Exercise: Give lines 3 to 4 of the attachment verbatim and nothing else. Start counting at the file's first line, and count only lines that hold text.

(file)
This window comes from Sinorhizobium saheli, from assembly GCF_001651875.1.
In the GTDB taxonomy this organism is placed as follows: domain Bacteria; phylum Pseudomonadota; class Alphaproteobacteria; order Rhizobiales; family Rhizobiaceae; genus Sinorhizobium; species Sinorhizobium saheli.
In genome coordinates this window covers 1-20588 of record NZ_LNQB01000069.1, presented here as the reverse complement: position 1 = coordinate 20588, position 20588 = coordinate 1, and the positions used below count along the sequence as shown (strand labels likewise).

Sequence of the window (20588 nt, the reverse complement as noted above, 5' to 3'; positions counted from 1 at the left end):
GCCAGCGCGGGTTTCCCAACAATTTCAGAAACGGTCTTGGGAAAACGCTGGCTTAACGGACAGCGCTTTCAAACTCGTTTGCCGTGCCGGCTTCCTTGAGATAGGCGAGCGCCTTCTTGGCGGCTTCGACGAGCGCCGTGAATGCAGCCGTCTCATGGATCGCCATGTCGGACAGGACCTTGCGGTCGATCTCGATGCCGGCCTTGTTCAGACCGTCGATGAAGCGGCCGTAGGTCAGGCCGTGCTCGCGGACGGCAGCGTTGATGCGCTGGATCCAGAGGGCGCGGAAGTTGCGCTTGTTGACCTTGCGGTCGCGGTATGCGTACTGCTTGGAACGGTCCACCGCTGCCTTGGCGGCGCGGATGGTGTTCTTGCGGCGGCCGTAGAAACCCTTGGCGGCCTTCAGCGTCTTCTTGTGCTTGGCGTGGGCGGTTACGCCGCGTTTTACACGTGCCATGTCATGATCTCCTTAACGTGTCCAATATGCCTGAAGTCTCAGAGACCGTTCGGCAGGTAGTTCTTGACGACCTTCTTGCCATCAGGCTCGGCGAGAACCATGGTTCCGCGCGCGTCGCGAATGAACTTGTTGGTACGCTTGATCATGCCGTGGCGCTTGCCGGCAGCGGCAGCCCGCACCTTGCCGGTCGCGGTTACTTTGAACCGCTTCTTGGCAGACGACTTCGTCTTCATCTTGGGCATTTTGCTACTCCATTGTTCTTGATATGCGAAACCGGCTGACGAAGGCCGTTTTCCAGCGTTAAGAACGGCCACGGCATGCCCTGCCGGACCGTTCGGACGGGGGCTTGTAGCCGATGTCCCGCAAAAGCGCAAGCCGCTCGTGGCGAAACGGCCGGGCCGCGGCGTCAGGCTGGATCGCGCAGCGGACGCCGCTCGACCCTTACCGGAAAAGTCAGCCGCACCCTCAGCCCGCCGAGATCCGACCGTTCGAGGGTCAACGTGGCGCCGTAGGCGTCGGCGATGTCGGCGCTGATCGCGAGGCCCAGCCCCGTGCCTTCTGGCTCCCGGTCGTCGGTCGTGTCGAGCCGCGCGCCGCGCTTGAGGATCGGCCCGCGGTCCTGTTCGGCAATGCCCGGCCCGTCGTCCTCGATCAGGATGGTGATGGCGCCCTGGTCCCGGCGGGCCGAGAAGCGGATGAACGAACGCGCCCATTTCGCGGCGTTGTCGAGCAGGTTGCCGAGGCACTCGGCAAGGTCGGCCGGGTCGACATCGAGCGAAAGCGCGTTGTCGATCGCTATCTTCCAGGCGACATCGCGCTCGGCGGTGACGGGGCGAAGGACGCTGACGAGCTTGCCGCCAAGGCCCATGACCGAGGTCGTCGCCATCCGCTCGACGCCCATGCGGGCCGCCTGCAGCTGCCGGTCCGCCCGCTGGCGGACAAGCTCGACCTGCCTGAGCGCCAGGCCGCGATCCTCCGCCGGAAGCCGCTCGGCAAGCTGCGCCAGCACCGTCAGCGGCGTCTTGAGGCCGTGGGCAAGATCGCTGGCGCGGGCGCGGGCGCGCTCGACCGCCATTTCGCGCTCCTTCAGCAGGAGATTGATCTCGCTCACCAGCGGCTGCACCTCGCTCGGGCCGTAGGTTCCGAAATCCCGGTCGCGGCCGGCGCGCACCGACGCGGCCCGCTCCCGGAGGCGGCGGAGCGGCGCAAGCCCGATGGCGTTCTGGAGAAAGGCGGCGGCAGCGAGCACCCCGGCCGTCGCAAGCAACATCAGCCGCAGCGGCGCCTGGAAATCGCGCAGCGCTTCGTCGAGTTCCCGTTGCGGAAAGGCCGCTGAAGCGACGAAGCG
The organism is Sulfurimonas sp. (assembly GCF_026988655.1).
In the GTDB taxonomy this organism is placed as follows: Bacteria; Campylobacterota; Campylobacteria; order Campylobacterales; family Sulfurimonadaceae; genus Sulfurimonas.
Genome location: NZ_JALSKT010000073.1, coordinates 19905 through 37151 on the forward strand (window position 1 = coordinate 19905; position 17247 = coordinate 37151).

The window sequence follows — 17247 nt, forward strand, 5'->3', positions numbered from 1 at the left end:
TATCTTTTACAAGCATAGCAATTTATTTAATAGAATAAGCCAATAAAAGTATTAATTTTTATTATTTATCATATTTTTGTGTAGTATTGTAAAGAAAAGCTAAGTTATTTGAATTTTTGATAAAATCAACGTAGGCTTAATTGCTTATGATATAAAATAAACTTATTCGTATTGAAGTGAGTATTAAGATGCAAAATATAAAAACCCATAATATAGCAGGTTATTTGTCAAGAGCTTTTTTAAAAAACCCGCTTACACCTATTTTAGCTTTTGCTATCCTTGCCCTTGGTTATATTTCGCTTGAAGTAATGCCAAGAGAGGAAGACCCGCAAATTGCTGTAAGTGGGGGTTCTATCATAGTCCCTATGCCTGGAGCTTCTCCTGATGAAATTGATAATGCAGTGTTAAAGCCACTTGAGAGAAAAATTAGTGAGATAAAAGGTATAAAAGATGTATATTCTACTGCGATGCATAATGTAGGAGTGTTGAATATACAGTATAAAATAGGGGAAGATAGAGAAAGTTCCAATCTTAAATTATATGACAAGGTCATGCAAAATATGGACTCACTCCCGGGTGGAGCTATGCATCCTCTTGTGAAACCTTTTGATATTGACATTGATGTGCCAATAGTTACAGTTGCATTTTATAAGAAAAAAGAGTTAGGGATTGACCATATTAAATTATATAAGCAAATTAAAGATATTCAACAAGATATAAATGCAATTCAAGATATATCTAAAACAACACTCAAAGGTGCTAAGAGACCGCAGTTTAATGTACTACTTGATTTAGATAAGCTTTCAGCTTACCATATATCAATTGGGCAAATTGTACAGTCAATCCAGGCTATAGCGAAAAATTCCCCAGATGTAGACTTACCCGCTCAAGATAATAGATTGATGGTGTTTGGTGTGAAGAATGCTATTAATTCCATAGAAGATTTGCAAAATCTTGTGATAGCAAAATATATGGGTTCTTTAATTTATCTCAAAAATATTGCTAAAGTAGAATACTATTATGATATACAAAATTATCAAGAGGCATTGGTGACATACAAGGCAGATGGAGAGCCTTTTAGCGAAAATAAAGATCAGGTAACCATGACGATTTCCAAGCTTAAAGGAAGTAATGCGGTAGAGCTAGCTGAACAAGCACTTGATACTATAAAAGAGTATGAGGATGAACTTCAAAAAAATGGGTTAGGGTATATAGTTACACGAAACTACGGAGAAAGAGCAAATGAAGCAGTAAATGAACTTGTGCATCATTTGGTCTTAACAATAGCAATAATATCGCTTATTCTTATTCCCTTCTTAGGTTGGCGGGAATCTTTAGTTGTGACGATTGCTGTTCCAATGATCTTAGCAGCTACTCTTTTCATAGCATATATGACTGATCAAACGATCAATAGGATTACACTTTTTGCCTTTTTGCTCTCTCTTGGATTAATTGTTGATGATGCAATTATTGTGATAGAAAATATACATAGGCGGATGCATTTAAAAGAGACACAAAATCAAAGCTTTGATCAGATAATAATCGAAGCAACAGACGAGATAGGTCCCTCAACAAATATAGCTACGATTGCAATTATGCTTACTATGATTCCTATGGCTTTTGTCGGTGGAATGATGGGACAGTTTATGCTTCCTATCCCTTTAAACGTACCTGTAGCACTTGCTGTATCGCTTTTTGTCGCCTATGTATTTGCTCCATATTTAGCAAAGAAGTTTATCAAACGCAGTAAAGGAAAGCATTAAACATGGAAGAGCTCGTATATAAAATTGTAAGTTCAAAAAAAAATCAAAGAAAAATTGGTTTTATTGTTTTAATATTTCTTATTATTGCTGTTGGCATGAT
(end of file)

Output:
In genome coordinates this window covers 1-20588 of record NZ_LNQB01000069.1, presented here as the reverse complement: position 1 = coordinate 20588, position 20588 = coordinate 1, and the positions used below count along the sequence as shown (strand labels likewise).

Sequence of the window (20588 nt, the reverse complement as noted above, 5' to 3'; positions counted from 1 at the left end):